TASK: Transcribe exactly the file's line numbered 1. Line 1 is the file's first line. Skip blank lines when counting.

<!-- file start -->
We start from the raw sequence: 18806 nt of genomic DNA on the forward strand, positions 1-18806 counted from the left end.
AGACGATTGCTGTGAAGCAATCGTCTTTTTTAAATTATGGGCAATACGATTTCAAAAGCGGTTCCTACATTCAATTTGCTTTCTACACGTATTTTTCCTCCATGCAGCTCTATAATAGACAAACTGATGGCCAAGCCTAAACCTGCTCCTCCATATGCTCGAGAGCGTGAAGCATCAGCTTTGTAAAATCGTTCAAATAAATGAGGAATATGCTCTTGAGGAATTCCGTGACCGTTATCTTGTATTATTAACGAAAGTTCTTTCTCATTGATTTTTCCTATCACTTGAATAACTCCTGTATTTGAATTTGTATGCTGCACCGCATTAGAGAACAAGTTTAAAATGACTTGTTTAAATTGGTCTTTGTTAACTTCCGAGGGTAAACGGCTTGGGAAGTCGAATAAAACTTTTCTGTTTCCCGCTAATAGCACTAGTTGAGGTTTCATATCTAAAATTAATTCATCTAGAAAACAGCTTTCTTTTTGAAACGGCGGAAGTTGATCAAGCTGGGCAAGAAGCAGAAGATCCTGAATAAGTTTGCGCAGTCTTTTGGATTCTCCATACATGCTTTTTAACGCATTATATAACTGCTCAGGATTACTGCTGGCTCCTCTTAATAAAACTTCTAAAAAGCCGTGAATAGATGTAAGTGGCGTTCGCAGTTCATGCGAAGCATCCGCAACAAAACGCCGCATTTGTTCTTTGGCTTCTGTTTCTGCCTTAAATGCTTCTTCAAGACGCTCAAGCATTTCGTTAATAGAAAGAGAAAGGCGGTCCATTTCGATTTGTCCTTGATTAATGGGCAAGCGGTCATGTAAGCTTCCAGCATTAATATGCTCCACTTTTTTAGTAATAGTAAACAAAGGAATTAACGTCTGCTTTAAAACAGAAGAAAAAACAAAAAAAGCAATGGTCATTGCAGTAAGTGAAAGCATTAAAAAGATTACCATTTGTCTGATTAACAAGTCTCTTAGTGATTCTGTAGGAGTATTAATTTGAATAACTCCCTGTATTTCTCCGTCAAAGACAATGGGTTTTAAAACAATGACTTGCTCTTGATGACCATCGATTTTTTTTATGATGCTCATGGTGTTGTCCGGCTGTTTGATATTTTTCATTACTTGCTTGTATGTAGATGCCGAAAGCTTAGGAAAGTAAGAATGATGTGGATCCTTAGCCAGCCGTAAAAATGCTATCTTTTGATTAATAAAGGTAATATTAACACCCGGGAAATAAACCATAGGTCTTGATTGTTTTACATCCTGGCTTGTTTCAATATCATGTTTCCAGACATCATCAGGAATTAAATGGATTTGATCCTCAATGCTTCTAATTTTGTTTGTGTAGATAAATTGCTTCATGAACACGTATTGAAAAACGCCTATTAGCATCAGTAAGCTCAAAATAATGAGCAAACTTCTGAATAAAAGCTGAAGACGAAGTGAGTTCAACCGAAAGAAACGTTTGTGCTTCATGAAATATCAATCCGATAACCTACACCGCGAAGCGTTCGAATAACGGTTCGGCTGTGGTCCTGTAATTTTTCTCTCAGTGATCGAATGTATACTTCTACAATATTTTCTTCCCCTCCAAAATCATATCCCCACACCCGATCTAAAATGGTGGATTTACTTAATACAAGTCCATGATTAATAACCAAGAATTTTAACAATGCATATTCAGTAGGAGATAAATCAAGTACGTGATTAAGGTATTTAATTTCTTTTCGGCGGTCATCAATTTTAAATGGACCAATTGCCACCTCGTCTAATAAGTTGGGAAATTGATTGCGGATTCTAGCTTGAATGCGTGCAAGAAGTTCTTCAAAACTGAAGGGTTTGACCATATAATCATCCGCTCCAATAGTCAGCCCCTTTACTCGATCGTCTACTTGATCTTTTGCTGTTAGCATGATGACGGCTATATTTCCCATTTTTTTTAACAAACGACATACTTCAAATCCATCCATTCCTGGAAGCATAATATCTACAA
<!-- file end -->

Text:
We start from the raw sequence: 18806 nt of genomic DNA on the forward strand, positions 1-18806 counted from the left end.